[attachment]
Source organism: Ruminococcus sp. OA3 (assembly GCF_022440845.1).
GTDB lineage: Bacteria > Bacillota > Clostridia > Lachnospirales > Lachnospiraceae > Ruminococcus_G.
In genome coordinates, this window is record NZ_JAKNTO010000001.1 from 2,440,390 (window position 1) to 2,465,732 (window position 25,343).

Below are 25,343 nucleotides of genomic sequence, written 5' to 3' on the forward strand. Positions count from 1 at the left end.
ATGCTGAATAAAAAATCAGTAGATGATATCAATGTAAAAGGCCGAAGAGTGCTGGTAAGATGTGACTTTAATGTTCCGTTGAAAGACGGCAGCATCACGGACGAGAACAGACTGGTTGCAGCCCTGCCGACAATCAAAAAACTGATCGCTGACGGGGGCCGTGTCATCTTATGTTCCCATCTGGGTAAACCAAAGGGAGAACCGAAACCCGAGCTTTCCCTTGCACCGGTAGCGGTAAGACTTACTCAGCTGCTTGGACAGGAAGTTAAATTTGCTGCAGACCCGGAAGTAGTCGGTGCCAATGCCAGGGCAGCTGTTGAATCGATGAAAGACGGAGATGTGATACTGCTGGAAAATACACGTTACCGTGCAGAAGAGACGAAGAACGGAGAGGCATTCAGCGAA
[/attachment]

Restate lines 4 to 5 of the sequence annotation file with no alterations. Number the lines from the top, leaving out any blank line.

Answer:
Below are 25,343 nucleotides of genomic sequence, written 5' to 3' on the forward strand. Positions count from 1 at the left end.
ATGCTGAATAAAAAATCAGTAGATGATATCAATGTAAAAGGCCGAAGAGTGCTGGTAAGATGTGACTTTAATGTTCCGTTGAAAGACGGCAGCATCACGGACGAGAACAGACTGGTTGCAGCCCTGCCGACAATCAAAAAACTGATCGCTGACGGGGGCCGTGTCATCTTATGTTCCCATCTGGGTAAACCAAAGGGAGAACCGAAACCCGAGCTTTCCCTTGCACCGGTAGCGGTAAGACTTACTCAGCTGCTTGGACAGGAAGTTAAATTTGCTGCAGACCCGGAAGTAGTCGGTGCCAATGCCAGGGCAGCTGTTGAATCGATGAAAGACGGAGATGTGATACTGCTGGAAAATACACGTTACCGTGCAGAAGAGACGAAGAACGGAGAGGCATTCAGCGAA